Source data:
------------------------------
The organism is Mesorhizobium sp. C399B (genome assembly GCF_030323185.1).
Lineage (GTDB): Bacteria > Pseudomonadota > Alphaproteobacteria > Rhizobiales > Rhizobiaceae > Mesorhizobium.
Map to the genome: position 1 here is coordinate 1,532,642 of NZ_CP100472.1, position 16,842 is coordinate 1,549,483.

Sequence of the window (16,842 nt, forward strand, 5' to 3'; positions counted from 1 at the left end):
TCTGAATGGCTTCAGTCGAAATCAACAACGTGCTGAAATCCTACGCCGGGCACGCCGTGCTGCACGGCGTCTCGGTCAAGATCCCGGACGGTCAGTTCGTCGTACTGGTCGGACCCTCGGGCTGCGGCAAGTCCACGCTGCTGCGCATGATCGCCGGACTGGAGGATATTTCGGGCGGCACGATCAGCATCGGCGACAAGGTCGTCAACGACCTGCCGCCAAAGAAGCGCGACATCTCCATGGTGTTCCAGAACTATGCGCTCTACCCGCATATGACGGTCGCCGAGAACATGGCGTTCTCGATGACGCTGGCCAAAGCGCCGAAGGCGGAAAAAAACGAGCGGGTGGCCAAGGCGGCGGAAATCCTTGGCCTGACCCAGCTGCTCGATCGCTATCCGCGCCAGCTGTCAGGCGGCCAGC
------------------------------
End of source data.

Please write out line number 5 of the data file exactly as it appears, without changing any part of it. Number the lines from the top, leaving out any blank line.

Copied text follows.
TCTGAATGGCTTCAGTCGAAATCAACAACGTGCTGAAATCCTACGCCGGGCACGCCGTGCTGCACGGCGTCTCGGTCAAGATCCCGGACGGTCAGTTCGTCGTACTGGTCGGACCCTCGGGCTGCGGCAAGTCCACGCTGCTGCGCATGATCGCCGGACTGGAGGATATTTCGGGCGGCACGATCAGCATCGGCGACAAGGTCGTCAACGACCTGCCGCCAAAGAAGCGCGACATCTCCATGGTGTTCCAGAACTATGCGCTCTACCCGCATATGACGGTCGCCGAGAACATGGCGTTCTCGATGACGCTGGCCAAAGCGCCGAAGGCGGAAAAAAACGAGCGGGTGGCCAAGGCGGCGGAAATCCTTGGCCTGACCCAGCTGCTCGATCGCTATCCGCGCCAGCTGTCAGGCGGCCAGC